XTerra Series III: Turning good form into better results

#ESPTIPCAST 76 #XTerratraining series 3 discusses how to improve your #runningform for #fasterrunning. @skratchlabs @sls3usa @gooutandplay

In part 2 of my XTerra series, I discussed why we may indeed be built to run, but not necessarily born to run. The fact is humans are now so far removed to our paleo running roots that most of us need to relearn what that good form is, and then perfect it. I offered some tips on how to move towards better running technique in the last article, in part 3 I’m going to discuss how to put those skills and better form into training.

Trails are for technique, not training

Wait, did I just suggest that you should stop training on trails? To some extent, yes! While requiring less technical skill than mountain biking, running on trails is still largely a time suck for quality training. This is not to say you don’t need to run on trails. But like mountain biking, too many athletes spend time plodding around accomplishing very little, or simply running too hard because of the demanding terrain. If you want to get faster, hit the road!

Putting it all together

So now that I’ve outlined why good form is important, and some ideas for what to improve, here are some ideas on how to build this into your overall program.

  1. Analyze your run by getting a friend to take some video (front, side and back) while running on a treadmill. Run at a range of paces for at least 5 min each, starting at 10 min/mile and working up to your 5 k pace. This will not only let you determine your cadence at a range of speeds, but also give you an idea of how your step length and cadence change as speed increases, and fatigue creeps in. Remember, elite runners shorten their stride to maintain optimal cadence as they fatigue. Incidentally, I have found the i-Pad video feature works very well for this. You can watch my recent analysis here.
  2. Learn to shorten your stride, increase your turn-over, and minimize heel strike by adding barefoot running either on the grass or the treadmill. I like to either start, finish, or start and finish a run with a 1/2 mile of barefoot running on the treadmill. If you have a foot pod, you’ll notice that your cadence increases dramatically at any speed when barefoot.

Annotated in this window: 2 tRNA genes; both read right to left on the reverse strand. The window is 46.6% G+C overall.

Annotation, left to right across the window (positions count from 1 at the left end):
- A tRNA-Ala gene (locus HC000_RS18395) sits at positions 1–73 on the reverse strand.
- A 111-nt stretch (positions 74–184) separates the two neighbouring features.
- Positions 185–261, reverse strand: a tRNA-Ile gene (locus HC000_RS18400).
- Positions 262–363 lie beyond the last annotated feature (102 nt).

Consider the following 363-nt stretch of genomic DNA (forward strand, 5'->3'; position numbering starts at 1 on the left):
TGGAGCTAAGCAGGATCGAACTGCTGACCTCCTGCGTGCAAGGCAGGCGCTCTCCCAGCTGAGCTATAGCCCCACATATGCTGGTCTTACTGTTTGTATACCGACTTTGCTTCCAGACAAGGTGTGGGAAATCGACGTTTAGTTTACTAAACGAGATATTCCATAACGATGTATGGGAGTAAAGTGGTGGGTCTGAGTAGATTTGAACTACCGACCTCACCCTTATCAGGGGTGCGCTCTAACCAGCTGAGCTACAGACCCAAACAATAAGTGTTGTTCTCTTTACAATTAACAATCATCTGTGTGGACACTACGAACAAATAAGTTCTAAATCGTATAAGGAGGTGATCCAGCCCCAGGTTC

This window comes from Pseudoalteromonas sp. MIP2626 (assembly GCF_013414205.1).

3. Add at least 10 min of movement prep and warm-up to 80% of your runs. This has long been a weakness of mine that I set out to improve this off-season. One example that I’ve been using is this:
    • 5 min of foam roll for the hips and legs, followed by short hip flexor, toe touch, and calf stretches, plus hamstring kick outs.
    • 5 min of easy jogging
    • 5 – 10 min of 3 or 4 running drills including one or more skipping drills.
  4. Tune-in during every run to be sure you’re maintain that posture. Notice any niggling pain. If you can, stop and massage it out and continue. Again, training is about perfecting your run, not tough out the pain!
  5. Using either a foot pod or metronome to increase your cadence about 6-10 steps per minute; the combination of the barefoot drills and this work should increase your cadence in about a month.
  6. Improve basic mobility and stability with a combined strength and flexibility training program.
  7. Include some specific speed work throughout the year, which again emphasizes the need for XTerra athletes to treat the run as an integral part of the their whole race performance!
  8. Don’t forgo the trail! Again, once you have all the pieces, make the most of the trail by either running fast, or including them in your long run to break things up a bit. You might also try a trail race or two to really hone that trail fitness.
  9. Walk more. In my pacing article, I mention the importance of walking on steep uphills. The same goes for trail training. If you’re on a long run, keep the intensity down by walking the hills.

Well that’s it for part three of the XTerra series. While the above article might suggest a major shift in your training, requiring lots of extra time, the reality is that the improved technique will pay huge dividends long-term. Moreover, the off-season is the ideal time to make these changes. In part three of the series, I will tackle practical swim training tips.

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